Gross negligence within the meaning of the motor vehicle guest statute has been defined by this court as great and excessive negligence or negligence in a very high degree. It indicates the absence of slight care in the performance of a duty. Lincoln v. Knudsen, 163 Neb. 390, 79 N.W.2d 716. The violation of traffic regulations concerning the speed and manner of operating a motor vehicle on the highway is not negligence of any kind or degree as a matter of law, but it is a fact to be considered with other evidence in the case in deciding an issue of negligence. Born v. Estate of Matzner, supra. It appears therefore that the primary question to be determined in the present case is whether or not the defendant's momentary inattention to his driving when he turned to quiet his children, together with the other evidence and circumstances shown by the record, is sufficient to raise a question of gross negligence for the jury's consideration. We think the result is controlled by the following decisions of this court: Ottersberg v. Holz, 159 Neb. 239, 66 N.W.2d 571, where the host driver's attention was momentarily diverted when he reached for his 10-month-old grandchild who had fallen from the front seat to the floor of the car; Johnson v. Jastram, 155 Neb. 376, 52 N.W.2d 245, where the host driver momentarily removed his right hand from the steering wheel and his eyes from *597 the road to strike at a wasp upon his person; Gohlinghorst v. Ruess, 146 Neb. 470, 20 N.W.2d 381, where the host's operator momentarily had one hand off of the steering wheel while eating lunch; Black v. Neill, 134 Neb. 764, 279 N.W. 471, where the host driver turned his head to the left and pointed out a tree which had blown down upon a porch; and Lemon v. Hoffmark, 132 Neb. 421, 272 N.W. 214, where the driver of the automobile momentarily took one hand from the wheel and her eyes from the road while reaching for a sandwich from an occupant of the rear seat. Gross negligence was held not to exist in any of the foregoing decisions. Under the holdings of these cases we conclude that the defendant in the present case was not guilty of gross negligence in momentarily taking one hand from the steering wheel in turning to quiet his two minor children who were riding in the rear seat. The rule is summarized in Johnson v. Jastram, supra [155 Neb. 376, 52 N.W.2d 247], as follows: "This court has repeatedly held that momentary inattention such as is described in the evidence in this case does not amount to gross negligence. This is true even where the inattention is purely voluntary and is in nowise induced or contributed to by a distracting influence."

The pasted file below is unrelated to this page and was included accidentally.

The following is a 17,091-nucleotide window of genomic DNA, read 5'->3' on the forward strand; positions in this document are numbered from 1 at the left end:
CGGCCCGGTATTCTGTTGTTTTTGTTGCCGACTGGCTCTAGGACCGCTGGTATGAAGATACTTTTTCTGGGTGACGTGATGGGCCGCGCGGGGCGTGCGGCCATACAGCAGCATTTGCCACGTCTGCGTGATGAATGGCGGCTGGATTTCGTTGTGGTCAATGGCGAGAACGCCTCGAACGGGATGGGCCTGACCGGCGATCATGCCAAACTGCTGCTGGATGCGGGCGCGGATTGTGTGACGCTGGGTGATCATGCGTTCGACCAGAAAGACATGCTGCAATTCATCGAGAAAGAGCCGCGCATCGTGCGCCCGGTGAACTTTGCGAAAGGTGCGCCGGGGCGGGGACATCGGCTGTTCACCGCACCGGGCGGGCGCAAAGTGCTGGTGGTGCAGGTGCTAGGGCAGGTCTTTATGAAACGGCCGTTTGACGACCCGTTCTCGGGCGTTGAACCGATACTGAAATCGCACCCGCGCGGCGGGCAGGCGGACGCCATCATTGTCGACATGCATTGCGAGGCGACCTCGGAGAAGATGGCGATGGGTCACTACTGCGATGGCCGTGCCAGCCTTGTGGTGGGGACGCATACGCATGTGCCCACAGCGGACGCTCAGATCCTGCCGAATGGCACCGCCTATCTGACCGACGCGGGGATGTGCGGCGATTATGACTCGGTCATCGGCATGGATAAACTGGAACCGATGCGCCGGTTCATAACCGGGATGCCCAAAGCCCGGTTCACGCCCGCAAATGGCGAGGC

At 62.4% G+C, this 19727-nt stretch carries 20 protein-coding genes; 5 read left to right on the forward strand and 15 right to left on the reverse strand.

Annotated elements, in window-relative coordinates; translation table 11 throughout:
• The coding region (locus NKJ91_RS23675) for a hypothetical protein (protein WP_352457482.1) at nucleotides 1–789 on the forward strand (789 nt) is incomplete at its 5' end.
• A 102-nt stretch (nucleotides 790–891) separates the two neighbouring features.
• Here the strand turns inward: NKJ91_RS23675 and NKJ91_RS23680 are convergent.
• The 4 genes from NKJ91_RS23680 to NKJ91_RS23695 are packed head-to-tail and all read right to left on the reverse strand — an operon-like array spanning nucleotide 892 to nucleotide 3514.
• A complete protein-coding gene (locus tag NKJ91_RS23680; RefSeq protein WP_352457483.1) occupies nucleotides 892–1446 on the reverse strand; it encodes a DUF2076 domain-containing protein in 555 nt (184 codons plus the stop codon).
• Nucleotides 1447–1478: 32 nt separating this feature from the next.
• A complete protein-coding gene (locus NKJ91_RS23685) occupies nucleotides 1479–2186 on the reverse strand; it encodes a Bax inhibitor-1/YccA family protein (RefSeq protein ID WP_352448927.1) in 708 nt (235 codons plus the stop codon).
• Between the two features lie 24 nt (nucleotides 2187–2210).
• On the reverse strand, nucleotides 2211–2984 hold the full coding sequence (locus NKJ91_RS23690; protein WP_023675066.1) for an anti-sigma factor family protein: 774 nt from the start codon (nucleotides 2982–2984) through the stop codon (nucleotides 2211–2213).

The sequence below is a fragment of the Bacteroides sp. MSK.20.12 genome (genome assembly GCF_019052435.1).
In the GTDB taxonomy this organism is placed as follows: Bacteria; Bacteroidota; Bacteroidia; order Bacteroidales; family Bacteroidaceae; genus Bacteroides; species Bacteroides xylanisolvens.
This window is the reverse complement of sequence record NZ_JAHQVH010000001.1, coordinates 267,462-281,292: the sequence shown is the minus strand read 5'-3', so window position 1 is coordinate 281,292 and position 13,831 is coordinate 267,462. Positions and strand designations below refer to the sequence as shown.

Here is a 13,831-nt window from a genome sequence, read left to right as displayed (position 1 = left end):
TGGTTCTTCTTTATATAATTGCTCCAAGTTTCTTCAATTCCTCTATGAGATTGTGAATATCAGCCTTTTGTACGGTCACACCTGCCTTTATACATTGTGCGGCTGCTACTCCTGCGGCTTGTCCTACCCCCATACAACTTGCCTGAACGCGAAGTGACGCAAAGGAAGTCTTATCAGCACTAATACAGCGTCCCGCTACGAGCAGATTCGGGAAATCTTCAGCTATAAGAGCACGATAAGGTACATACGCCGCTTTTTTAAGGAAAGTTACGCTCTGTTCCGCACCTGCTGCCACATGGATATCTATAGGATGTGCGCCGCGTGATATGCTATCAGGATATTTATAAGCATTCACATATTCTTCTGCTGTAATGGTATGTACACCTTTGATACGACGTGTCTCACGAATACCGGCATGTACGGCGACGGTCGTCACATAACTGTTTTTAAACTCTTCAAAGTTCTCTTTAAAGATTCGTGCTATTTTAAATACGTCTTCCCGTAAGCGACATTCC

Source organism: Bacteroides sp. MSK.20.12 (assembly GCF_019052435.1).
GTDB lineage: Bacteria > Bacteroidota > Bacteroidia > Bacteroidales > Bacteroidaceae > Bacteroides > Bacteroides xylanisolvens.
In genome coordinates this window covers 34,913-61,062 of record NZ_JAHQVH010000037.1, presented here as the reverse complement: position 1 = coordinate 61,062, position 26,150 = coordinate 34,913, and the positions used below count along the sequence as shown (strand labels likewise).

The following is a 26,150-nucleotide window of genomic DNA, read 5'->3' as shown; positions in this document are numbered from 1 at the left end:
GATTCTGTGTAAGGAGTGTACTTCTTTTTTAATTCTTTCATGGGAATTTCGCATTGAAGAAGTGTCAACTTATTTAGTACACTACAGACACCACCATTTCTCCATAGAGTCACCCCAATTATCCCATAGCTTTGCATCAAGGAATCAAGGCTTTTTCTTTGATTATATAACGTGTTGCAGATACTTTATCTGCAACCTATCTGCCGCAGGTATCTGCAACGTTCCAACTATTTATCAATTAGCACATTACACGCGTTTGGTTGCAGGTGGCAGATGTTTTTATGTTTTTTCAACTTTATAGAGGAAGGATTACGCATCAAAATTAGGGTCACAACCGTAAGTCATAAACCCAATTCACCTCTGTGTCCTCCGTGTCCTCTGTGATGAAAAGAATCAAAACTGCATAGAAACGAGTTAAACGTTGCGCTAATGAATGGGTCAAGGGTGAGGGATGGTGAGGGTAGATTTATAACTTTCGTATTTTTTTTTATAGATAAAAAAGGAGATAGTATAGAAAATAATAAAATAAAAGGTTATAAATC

The plaintiff contends that warnings given which were not heeded by the defendant were sufficient to warrant the submission of gross negligence to the jury. There is evidence of a warning as to a sharp curve at the base of a high hill on the road between Hayes Center and Dickens. The record is clear that defendant heeded the warning and slowed down materially, and made the turn in complete safety. This is not evidence of gross negligence. If anything, it is evidence that defendant used due care by heeding the warning of the guest.

Plaintiff testified that he warned the defendant of the curve as they approached the bridge and he was able to observe the curve. The evidence shows that it was then too late to avoid the accident. The rule is: A warning given in ample time to permit the host a reasonable opportunity to avoid an accident may be sufficient to raise an issue of fact as to gross negligence. But where a warning is given at such a time as not to afford the host a reasonable opportunity to avoid the accident, it cannot have any such effect. Kiser v. Christensen, 163 Neb. 155, 78 N.W.2d 823.

We conclude that there was no evidence in the present case that the defendant was heedless of the safety of those riding with him, or that he was guilty of negligence of a very high degree, or that his conduct indicated the absence of slight care. The trial court should have sustained defendant's motion to direct a verdict for him at the close of the evidence. Consequently the trial court properly sustained defendant's motion for a judgment notwithstanding the verdict.

Affirmed.